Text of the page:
▪️The increased instant asset write-off: The Government has lifted the threshold for instant asset write-off from $30,000 to $150,000 

▪️Backing Business Investment: A time limited 15 month investment incentive (through to ‪30 June 2021‬). Businesses with a turnover of less than $500 million will be able to deduct 50% of the cost of an eligible asset on installation 

▪️Early access to superannuation: You can access $10,000 of your superannuation in 2019-20 and a further $10,000 in 2020-21. You can apply for early release of your super from mid-April 2020 

▪️Find out more here: https://business.gov.au/…/support-available-for-sole-traders 

For Employers and Companies: 

▪️Temporary cash flow support: employers will receive a payment equal to 100% of their salary and wages withheld, with a maximum payment of $50,000 and minimum payment of $10,000. Not for profits are also eligible. An additional payment is being introduced which means eligible businesses will receive at least $20,000 up to a total of $100,000 under the two payments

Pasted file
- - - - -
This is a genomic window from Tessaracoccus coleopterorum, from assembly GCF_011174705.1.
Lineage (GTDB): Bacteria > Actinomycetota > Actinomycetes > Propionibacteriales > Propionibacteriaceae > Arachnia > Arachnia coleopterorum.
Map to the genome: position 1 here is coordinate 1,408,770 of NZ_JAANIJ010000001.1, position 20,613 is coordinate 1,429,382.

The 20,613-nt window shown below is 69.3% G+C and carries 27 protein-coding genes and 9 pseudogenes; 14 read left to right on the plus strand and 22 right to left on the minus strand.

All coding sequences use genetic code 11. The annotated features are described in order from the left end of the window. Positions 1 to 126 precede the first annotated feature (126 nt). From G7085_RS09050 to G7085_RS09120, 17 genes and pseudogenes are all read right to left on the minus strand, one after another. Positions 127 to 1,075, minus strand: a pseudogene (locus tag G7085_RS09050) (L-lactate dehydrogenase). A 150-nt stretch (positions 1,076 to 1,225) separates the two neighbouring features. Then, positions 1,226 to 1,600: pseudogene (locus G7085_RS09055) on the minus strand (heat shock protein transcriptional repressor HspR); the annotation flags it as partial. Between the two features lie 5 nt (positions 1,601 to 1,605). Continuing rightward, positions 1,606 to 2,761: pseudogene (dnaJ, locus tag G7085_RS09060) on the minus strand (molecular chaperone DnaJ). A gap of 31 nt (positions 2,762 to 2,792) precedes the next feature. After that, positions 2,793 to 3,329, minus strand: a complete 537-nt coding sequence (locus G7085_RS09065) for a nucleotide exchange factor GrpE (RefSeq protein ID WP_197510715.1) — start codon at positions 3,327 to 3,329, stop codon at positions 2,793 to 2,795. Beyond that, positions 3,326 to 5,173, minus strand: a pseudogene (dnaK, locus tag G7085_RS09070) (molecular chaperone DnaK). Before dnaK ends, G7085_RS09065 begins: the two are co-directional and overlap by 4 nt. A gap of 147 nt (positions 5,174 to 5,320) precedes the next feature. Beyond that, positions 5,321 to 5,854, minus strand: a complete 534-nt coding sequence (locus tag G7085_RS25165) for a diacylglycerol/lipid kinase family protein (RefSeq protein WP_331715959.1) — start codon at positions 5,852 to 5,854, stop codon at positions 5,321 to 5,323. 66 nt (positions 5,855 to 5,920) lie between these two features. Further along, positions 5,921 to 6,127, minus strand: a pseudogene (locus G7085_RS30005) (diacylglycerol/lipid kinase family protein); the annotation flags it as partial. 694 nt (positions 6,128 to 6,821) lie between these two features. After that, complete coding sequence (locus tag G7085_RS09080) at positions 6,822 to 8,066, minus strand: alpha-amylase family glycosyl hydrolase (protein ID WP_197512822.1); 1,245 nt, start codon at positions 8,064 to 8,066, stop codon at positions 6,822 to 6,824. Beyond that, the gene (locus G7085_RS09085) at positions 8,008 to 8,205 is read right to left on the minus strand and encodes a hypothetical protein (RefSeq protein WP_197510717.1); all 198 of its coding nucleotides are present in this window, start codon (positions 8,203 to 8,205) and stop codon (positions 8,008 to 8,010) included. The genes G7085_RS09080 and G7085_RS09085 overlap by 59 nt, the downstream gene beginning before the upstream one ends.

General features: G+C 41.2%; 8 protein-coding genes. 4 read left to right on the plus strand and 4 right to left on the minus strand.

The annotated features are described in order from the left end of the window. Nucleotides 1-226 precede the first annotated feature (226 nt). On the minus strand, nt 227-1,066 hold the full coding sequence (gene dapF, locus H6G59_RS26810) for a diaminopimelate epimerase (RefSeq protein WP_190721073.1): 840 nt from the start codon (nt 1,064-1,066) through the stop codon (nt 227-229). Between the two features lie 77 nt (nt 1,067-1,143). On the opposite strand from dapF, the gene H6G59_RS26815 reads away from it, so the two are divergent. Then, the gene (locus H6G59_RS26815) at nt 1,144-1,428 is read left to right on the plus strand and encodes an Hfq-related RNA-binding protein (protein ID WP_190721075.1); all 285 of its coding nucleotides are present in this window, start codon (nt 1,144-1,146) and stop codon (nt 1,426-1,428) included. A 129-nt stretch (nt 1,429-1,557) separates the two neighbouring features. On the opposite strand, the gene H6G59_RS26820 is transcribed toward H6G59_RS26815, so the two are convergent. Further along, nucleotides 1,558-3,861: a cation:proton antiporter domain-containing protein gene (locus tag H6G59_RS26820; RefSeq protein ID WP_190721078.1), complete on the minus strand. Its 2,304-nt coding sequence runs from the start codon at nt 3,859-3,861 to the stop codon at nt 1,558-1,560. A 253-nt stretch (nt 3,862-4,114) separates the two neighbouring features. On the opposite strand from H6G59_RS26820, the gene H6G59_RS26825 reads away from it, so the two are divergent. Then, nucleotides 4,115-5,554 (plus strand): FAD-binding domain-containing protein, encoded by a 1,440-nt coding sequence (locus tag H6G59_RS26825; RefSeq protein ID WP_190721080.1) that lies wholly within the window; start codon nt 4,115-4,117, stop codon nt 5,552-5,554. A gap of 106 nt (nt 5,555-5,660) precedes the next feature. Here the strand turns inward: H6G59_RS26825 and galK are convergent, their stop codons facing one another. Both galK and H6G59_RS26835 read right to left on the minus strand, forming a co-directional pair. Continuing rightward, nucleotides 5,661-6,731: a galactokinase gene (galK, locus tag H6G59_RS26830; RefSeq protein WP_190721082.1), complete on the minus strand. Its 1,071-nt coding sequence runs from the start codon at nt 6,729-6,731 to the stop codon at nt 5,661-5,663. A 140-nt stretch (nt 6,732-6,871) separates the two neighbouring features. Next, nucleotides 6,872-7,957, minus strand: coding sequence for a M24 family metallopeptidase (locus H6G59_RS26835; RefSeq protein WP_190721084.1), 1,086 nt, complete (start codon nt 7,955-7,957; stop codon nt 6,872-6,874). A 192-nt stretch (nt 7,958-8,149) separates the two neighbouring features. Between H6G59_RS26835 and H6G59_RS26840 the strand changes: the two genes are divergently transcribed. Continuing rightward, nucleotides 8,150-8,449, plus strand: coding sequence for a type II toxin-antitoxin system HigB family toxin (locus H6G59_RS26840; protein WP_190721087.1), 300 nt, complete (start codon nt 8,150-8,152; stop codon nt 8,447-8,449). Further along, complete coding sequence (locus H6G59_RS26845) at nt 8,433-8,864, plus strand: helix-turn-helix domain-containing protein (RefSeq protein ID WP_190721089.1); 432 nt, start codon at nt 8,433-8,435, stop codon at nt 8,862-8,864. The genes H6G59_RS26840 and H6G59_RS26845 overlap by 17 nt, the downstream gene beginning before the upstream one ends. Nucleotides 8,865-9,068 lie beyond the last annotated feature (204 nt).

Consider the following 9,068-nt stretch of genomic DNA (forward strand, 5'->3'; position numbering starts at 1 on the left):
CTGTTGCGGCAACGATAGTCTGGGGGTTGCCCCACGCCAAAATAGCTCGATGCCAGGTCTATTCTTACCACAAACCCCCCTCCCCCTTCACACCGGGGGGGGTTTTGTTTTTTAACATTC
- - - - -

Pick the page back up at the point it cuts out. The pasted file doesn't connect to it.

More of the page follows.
▪️Help to pay the wages of apprentices or trainees: eligible employers can get a wage subsidy of 50% of the apprentice’s or trainee’s wage paid during the 9 months ‪from 1 January to 30 September 2020‬ 

▪️There is also relief for companies and directors by lifting the threshold of payments to creditors, and for personal liability for directors for trading while insolvent 

▪️Find out more here: https://business.gov.au/…/coronavirus-information…/employers

You can get the full details of all the support available here: https://business.gov.au/…/coronavirus-information-and-suppo…

 

COVID-19 Additional Help for Business

As the anticipated economic impact from the Coronavirus worsens, the Government on the weekend beefed up its assistance package that was originally announced last week as follows: